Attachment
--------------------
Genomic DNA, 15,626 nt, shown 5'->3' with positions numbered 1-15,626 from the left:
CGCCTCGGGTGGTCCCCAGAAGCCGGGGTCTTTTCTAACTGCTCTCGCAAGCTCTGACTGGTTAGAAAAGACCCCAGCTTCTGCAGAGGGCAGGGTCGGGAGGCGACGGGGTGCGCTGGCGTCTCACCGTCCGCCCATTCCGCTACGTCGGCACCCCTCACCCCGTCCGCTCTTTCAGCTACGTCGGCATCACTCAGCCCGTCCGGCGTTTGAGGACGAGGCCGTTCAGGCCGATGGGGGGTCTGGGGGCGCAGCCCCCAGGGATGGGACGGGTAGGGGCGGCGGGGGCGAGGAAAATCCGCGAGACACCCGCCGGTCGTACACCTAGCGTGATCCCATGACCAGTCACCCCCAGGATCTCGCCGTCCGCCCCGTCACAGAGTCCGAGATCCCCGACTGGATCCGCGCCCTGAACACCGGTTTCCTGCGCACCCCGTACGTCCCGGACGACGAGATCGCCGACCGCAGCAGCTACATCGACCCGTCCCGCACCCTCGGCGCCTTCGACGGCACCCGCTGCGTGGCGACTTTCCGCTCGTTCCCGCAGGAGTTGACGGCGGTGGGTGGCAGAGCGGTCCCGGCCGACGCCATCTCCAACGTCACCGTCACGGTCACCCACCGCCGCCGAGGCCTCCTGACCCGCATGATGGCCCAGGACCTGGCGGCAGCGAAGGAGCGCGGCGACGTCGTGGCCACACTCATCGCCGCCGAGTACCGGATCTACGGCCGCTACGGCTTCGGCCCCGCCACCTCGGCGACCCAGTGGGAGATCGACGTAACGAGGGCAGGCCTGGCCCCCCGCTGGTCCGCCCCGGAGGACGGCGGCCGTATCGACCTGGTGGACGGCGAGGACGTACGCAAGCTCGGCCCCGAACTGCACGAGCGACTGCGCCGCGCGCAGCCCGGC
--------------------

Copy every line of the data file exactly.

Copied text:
Genomic DNA, 15,626 nt, shown 5'->3' with positions numbered 1-15,626 from the left:
CGCCTCGGGTGGTCCCCAGAAGCCGGGGTCTTTTCTAACTGCTCTCGCAAGCTCTGACTGGTTAGAAAAGACCCCAGCTTCTGCAGAGGGCAGGGTCGGGAGGCGACGGGGTGCGCTGGCGTCTCACCGTCCGCCCATTCCGCTACGTCGGCACCCCTCACCCCGTCCGCTCTTTCAGCTACGTCGGCATCACTCAGCCCGTCCGGCGTTTGAGGACGAGGCCGTTCAGGCCGATGGGGGGTCTGGGGGCGCAGCCCCCAGGGATGGGACGGGTAGGGGCGGCGGGGGCGAGGAAAATCCGCGAGACACCCGCCGGTCGTACACCTAGCGTGATCCCATGACCAGTCACCCCCAGGATCTCGCCGTCCGCCCCGTCACAGAGTCCGAGATCCCCGACTGGATCCGCGCCCTGAACACCGGTTTCCTGCGCACCCCGTACGTCCCGGACGACGAGATCGCCGACCGCAGCAGCTACATCGACCCGTCCCGCACCCTCGGCGCCTTCGACGGCACCCGCTGCGTGGCGACTTTCCGCTCGTTCCCGCAGGAGTTGACGGCGGTGGGTGGCAGAGCGGTCCCGGCCGACGCCATCTCCAACGTCACCGTCACGGTCACCCACCGCCGCCGAGGCCTCCTGACCCGCATGATGGCCCAGGACCTGGCGGCAGCGAAGGAGCGCGGCGACGTCGTGGCCACACTCATCGCCGCCGAGTACCGGATCTACGGCCGCTACGGCTTCGGCCCCGCCACCTCGGCGACCCAGTGGGAGATCGACGTAACGAGGGCAGGCCTGGCCCCCCGCTGGTCCGCCCCGGAGGACGGCGGCCGTATCGACCTGGTGGACGGCGAGGACGTACGCAAGCTCGGCCCCGAACTGCACGAGCGACTGCGCCGCGCGCAGCCCGGC